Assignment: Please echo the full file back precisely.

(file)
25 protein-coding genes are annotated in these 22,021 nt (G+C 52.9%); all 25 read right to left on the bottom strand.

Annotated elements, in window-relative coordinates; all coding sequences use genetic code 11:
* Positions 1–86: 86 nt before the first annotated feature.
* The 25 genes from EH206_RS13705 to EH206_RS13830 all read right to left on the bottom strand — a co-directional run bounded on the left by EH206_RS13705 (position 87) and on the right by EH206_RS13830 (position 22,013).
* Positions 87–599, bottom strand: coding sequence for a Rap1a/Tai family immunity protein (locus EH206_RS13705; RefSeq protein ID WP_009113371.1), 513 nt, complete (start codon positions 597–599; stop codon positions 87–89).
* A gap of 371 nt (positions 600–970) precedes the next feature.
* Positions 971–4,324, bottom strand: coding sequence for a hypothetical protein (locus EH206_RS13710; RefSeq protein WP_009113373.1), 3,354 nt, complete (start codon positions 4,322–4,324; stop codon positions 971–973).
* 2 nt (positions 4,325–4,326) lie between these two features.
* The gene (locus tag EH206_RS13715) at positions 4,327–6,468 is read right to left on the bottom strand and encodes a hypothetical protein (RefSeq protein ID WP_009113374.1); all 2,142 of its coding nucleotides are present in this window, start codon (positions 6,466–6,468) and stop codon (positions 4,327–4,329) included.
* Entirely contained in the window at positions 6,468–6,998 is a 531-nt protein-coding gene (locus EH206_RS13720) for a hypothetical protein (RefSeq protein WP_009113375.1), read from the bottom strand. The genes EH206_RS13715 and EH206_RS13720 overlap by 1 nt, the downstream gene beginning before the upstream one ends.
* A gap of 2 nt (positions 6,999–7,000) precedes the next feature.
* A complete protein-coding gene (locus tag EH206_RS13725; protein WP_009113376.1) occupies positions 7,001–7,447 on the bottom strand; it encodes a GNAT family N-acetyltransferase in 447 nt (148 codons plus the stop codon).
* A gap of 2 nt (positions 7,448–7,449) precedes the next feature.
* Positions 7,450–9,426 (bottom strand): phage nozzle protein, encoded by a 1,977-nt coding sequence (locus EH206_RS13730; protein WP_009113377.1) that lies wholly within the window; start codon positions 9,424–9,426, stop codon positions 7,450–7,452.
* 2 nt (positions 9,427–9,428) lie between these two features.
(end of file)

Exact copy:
25 protein-coding genes are annotated in these 22,021 nt (G+C 52.9%); all 25 read right to left on the bottom strand.

Annotated elements, in window-relative coordinates; all coding sequences use genetic code 11:
* Positions 1–86: 86 nt before the first annotated feature.
* The 25 genes from EH206_RS13705 to EH206_RS13830 all read right to left on the bottom strand — a co-directional run bounded on the left by EH206_RS13705 (position 87) and on the right by EH206_RS13830 (position 22,013).
* Positions 87–599, bottom strand: coding sequence for a Rap1a/Tai family immunity protein (locus EH206_RS13705; RefSeq protein ID WP_009113371.1), 513 nt, complete (start codon positions 597–599; stop codon positions 87–89).
* A gap of 371 nt (positions 600–970) precedes the next feature.
* Positions 971–4,324, bottom strand: coding sequence for a hypothetical protein (locus EH206_RS13710; RefSeq protein WP_009113373.1), 3,354 nt, complete (start codon positions 4,322–4,324; stop codon positions 971–973).
* 2 nt (positions 4,325–4,326) lie between these two features.
* The gene (locus tag EH206_RS13715) at positions 4,327–6,468 is read right to left on the bottom strand and encodes a hypothetical protein (RefSeq protein ID WP_009113374.1); all 2,142 of its coding nucleotides are present in this window, start codon (positions 6,466–6,468) and stop codon (positions 4,327–4,329) included.
* Entirely contained in the window at positions 6,468–6,998 is a 531-nt protein-coding gene (locus EH206_RS13720) for a hypothetical protein (RefSeq protein WP_009113375.1), read from the bottom strand. The genes EH206_RS13715 and EH206_RS13720 overlap by 1 nt, the downstream gene beginning before the upstream one ends.
* A gap of 2 nt (positions 6,999–7,000) precedes the next feature.
* A complete protein-coding gene (locus tag EH206_RS13725; protein WP_009113376.1) occupies positions 7,001–7,447 on the bottom strand; it encodes a GNAT family N-acetyltransferase in 447 nt (148 codons plus the stop codon).
* A gap of 2 nt (positions 7,448–7,449) precedes the next feature.
* Positions 7,450–9,426 (bottom strand): phage nozzle protein, encoded by a 1,977-nt coding sequence (locus EH206_RS13730; protein WP_009113377.1) that lies wholly within the window; start codon positions 9,424–9,426, stop codon positions 7,450–7,452.
* 2 nt (positions 9,427–9,428) lie between these two features.